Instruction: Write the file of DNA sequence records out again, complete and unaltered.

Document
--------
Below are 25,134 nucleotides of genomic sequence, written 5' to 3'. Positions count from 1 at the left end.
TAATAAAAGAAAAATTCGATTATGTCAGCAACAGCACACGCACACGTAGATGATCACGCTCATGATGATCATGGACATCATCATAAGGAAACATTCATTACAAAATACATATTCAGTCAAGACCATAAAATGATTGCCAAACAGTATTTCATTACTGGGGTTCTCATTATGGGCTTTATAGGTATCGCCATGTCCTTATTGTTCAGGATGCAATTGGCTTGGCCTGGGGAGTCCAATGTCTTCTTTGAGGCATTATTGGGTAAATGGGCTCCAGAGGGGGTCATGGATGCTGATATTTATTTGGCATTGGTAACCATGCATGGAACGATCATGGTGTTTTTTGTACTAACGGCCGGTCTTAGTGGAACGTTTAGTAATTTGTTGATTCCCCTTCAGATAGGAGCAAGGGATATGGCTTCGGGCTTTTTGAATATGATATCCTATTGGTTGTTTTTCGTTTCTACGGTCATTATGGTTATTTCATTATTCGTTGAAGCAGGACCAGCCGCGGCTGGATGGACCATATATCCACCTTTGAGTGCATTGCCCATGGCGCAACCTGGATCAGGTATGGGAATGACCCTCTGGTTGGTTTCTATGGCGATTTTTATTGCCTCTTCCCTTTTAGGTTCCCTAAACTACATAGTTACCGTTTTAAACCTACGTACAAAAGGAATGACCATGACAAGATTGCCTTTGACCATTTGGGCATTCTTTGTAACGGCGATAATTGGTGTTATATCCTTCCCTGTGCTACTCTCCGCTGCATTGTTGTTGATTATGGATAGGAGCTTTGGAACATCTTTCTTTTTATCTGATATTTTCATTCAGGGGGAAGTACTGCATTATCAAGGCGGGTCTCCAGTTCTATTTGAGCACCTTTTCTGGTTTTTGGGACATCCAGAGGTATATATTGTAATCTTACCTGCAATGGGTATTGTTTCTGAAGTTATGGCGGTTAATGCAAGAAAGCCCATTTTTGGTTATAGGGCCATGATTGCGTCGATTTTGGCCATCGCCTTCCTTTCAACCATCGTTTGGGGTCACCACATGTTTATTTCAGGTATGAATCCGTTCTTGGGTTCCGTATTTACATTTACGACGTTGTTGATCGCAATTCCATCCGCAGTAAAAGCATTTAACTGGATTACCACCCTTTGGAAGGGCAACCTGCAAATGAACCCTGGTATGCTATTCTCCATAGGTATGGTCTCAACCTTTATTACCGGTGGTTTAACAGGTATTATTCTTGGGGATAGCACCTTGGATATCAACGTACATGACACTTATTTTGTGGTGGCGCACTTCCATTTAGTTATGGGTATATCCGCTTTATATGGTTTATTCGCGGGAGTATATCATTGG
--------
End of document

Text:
Below are 25,134 nucleotides of genomic sequence, written 5' to 3'. Positions count from 1 at the left end.
TAATAAAAGAAAAATTCGATTATGTCAGCAACAGCACACGCACACGTAGATGATCACGCTCATGATGATCATGGACATCATCATAAGGAAACATTCATTACAAAATACATATTCAGTCAAGACCATAAAATGATTGCCAAACAGTATTTCATTACTGGGGTTCTCATTATGGGCTTTATAGGTATCGCCATGTCCTTATTGTTCAGGATGCAATTGGCTTGGCCTGGGGAGTCCAATGTCTTCTTTGAGGCATTATTGGGTAAATGGGCTCCAGAGGGGGTCATGGATGCTGATATTTATTTGGCATTGGTAACCATGCATGGAACGATCATGGTGTTTTTTGTACTAACGGCCGGTCTTAGTGGAACGTTTAGTAATTTGTTGATTCCCCTTCAGATAGGAGCAAGGGATATGGCTTCGGGCTTTTTGAATATGATATCCTATTGGTTGTTTTTCGTTTCTACGGTCATTATGGTTATTTCATTATTCGTTGAAGCAGGACCAGCCGCGGCTGGATGGACCATATATCCACCTTTGAGTGCATTGCCCATGGCGCAACCTGGATCAGGTATGGGAATGACCCTCTGGTTGGTTTCTATGGCGATTTTTATTGCCTCTTCCCTTTTAGGTTCCCTAAACTACATAGTTACCGTTTTAAACCTACGTACAAAAGGAATGACCATGACAAGATTGCCTTTGACCATTTGGGCATTCTTTGTAACGGCGATAATTGGTGTTATATCCTTCCCTGTGCTACTCTCCGCTGCATTGTTGTTGATTATGGATAGGAGCTTTGGAACATCTTTCTTTTTATCTGATATTTTCATTCAGGGGGAAGTACTGCATTATCAAGGCGGGTCTCCAGTTCTATTTGAGCACCTTTTCTGGTTTTTGGGACATCCAGAGGTATATATTGTAATCTTACCTGCAATGGGTATTGTTTCTGAAGTTATGGCGGTTAATGCAAGAAAGCCCATTTTTGGTTATAGGGCCATGATTGCGTCGATTTTGGCCATCGCCTTCCTTTCAACCATCGTTTGGGGTCACCACATGTTTATTTCAGGTATGAATCCGTTCTTGGGTTCCGTATTTACATTTACGACGTTGTTGATCGCAATTCCATCCGCAGTAAAAGCATTTAACTGGATTACCACCCTTTGGAAGGGCAACCTGCAAATGAACCCTGGTATGCTATTCTCCATAGGTATGGTCTCAACCTTTATTACCGGTGGTTTAACAGGTATTATTCTTGGGGATAGCACCTTGGATATCAACGTACATGACACTTATTTTGTGGTGGCGCACTTCCATTTAGTTATGGGTATATCCGCTTTATATGGTTTATTCGCGGGAGTATATCATTGG